Arkansas mobile sports betting could be legal by the end of March.
If approved by the Arkansas Racing Commission (ARC) on Dec. 30, proposed mobile and online sports betting rules would still require state legislative approval and filing with the Arkansas Secretary of State before they can take effect – but neither is expected this month.
A state legislative rules subcommittee tasked with reviewing gaming regulations is unlikely to take up the issue until mid February, Arkansas legislative staff told Gaming Today on Tuesday. Once reported by the subcommittee, the rules have to be approved by the governing Arkansas Legislative Council (ALC) before they could be filed with the Secretary of State.
It takes 10 days for ALC-approved rules to take effect after they are filed with the Secretary of State. That, legislative staff says, would likely push the effective date into March.
Mobile and online sports betting rules expected to come before the state racing commission on Thursday would be permanent regulations. Emergency regulations – which could expedite an online sports betting launch – could be considered at some point, legislative staff said, although that’s not expected to happen this week.
Unlike permanent rules, emergency regulations expire after 120 days.
When Could Arkansas Mobile Sports Betting Launch?
A mobile launch could come later than March, depending on the ARC’s regulatory timetable.
Comments by ARC officials in recent months point to few delays, however.
ARC spokesperson Scott Hardin last fall told KTHV-TV he is hopeful that Arkansas mobile sports betting will go live by early 2022.
Retail sports betting has been legal and live through licensed casinos in Arkansas since July 2019.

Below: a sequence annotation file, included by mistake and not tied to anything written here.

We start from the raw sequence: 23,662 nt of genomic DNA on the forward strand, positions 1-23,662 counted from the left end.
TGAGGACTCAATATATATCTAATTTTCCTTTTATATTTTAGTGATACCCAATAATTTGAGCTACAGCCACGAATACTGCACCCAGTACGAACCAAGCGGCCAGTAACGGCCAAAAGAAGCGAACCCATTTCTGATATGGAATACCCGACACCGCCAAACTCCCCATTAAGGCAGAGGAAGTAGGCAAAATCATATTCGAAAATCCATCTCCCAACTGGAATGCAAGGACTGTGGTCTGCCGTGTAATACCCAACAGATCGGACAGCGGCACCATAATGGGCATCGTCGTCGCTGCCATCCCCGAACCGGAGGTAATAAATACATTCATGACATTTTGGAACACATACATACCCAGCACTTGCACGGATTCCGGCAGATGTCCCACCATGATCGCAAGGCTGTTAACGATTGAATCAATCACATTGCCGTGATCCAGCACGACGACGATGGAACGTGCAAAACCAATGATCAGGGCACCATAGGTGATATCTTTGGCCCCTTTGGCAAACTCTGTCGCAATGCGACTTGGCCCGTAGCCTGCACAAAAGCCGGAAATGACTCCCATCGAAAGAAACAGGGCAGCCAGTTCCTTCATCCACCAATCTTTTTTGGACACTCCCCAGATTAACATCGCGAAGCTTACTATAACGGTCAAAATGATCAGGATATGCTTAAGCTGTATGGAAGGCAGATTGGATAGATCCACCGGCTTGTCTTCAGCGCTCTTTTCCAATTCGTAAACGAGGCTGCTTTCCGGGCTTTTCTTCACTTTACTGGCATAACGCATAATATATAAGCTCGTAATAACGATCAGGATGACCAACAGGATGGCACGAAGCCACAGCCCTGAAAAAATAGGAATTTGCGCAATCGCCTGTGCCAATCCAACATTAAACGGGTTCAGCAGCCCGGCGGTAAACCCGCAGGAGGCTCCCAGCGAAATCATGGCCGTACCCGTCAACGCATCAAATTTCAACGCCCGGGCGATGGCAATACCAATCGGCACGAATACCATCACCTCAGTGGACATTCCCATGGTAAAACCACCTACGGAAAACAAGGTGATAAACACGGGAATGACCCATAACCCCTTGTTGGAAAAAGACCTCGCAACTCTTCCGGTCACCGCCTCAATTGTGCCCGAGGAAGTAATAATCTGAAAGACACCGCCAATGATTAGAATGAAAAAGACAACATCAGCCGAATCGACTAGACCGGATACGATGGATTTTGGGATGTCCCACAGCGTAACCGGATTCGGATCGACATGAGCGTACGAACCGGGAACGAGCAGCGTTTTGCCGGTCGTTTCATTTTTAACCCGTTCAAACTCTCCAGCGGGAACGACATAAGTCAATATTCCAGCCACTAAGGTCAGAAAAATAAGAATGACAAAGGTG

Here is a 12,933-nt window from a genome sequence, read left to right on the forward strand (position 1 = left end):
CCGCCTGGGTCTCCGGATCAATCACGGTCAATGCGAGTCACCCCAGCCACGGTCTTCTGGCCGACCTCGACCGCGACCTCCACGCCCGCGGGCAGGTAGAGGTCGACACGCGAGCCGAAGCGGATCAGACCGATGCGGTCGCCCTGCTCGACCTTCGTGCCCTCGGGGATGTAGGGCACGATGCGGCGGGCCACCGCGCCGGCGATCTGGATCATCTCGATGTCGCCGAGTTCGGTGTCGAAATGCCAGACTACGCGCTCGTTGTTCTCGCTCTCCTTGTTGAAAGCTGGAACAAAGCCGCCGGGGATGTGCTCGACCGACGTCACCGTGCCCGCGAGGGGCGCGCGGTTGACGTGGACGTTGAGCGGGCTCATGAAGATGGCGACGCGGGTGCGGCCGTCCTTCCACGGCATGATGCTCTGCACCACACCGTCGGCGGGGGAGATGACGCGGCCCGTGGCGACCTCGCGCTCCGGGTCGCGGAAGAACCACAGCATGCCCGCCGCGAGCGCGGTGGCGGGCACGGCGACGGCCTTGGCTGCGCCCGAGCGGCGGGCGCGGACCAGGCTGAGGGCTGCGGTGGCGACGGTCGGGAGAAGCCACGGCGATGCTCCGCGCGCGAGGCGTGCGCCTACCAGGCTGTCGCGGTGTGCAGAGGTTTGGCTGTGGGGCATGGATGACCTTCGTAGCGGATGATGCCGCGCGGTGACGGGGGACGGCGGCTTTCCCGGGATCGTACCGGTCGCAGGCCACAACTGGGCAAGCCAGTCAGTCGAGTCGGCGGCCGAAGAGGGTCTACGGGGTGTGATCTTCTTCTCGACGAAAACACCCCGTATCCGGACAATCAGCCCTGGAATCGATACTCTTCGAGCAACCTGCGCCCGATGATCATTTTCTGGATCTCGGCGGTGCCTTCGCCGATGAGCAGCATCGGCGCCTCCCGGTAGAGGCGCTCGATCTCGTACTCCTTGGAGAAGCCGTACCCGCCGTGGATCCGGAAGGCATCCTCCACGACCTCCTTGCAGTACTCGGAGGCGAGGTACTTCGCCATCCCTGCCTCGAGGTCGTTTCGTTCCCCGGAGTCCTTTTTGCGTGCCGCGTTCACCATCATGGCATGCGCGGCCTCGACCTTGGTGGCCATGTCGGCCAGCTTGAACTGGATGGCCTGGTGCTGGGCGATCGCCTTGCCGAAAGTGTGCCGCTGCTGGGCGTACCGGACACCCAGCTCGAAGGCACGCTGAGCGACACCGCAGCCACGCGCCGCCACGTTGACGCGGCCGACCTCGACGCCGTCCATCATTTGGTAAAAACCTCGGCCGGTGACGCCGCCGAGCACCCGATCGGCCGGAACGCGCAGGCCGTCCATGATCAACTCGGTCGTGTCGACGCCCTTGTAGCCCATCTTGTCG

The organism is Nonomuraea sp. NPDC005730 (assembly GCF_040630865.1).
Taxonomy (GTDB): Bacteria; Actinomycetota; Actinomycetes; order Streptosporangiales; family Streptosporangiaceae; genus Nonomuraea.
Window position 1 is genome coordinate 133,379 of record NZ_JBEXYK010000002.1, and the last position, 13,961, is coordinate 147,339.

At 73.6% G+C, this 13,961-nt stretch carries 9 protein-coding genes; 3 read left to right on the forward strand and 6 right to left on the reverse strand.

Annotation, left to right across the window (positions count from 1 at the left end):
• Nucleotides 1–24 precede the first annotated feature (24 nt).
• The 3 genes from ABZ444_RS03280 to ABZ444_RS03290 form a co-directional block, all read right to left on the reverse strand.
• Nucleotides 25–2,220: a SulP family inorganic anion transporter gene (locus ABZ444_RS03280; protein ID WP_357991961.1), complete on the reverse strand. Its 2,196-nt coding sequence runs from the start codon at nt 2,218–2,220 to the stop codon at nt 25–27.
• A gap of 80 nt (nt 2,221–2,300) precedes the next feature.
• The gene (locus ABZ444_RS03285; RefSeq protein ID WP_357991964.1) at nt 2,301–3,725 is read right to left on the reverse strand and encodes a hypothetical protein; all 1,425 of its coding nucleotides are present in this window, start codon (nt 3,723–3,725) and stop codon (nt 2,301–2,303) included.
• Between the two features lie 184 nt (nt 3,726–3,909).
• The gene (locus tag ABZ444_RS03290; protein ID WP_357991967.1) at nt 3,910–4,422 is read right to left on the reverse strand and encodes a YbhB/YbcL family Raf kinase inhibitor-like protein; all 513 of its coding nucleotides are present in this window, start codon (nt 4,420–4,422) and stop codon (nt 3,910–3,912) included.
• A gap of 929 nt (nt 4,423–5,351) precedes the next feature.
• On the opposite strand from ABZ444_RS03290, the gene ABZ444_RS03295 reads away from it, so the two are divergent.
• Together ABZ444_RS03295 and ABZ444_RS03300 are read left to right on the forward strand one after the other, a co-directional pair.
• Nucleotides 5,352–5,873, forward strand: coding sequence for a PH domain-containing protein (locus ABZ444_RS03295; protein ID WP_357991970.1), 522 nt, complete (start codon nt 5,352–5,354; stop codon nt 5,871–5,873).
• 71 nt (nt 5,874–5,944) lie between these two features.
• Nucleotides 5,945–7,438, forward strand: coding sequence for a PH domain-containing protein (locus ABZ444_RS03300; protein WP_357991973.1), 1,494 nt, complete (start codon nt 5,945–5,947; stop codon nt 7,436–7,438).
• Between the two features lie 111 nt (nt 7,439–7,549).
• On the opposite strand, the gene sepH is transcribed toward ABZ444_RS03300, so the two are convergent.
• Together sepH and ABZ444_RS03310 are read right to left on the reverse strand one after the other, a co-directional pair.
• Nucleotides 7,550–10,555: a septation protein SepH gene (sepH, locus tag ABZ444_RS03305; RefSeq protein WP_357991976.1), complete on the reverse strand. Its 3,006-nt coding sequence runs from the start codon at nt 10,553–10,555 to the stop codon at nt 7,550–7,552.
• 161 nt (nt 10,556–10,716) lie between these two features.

How Arkansas Mobile Sports Betting Would Work
Casinos with retail sportsbooks would be allowed up to two mobile sports betting skins under the proposed rules. That would give all three licensed casinos now operating in Arkansas – one in Pine Bluff, West Memphis, and Hot Springs – the chance to operate online sports pools, with state regulatory approval.
A fourth, newly-licensed casino yet to be built in northwest Arkansas could also enter the mobile sports betting fray. A timeline for construction of that casino is still uncertain.
Net Gaming Revenue Sharing Issue
Additionally, the proposed rules spell out how net gaming revenue from mobile and online sports betting would be shared by a casino and third-party operator.
As proposed now, sportsbooks contracted to operate mobile and online sports betting for a casino would be prohibited from receiving more than 50 percent of the mobile and online net gaming revenue.
Not all sportsbooks are happy with that idea, based on some news reports that indicate big-name books like DraftKings and FanDuel are lobbying for a bigger share.
John Burris is a former Arkansas state legislator who is now a lobbyist for DraftKings, FanDuel, BetMGM, Fanatics, and Bally’s. A Nov. 19, 2021 story in the Arkansas Democrat-Gazette quoted him as saying the proposed net gaming revenue split is “something that should be negotiated between the parties, with (ARC) approval on the back end.”
“Our issue with that, simply put, is that we don’t believe that it is the state’s role to dictate business-to-business arrangements on a revenue share agreement,” Burris reportedly said.
The ARC has taken a different tack. Giving third-party operators more than a 50 percent share of net gaming revenue from online sports betting, ARC attorneys say, could be found unconstitutional.
At issue is the classification of sports betting as casino gaming under a 2018 constitutional amendment. ARC attorneys have said giving third parties a majority share of net gaming revenues could draw a constitutional challenge.
What To Expect This Thursday
Consideration of the proposed rules by the Arkansas Racing Commission will begin this Thursday at 11 a.m. CST. The meeting is expected to be streamed on the Arkansas Citizens Access Network (PBS).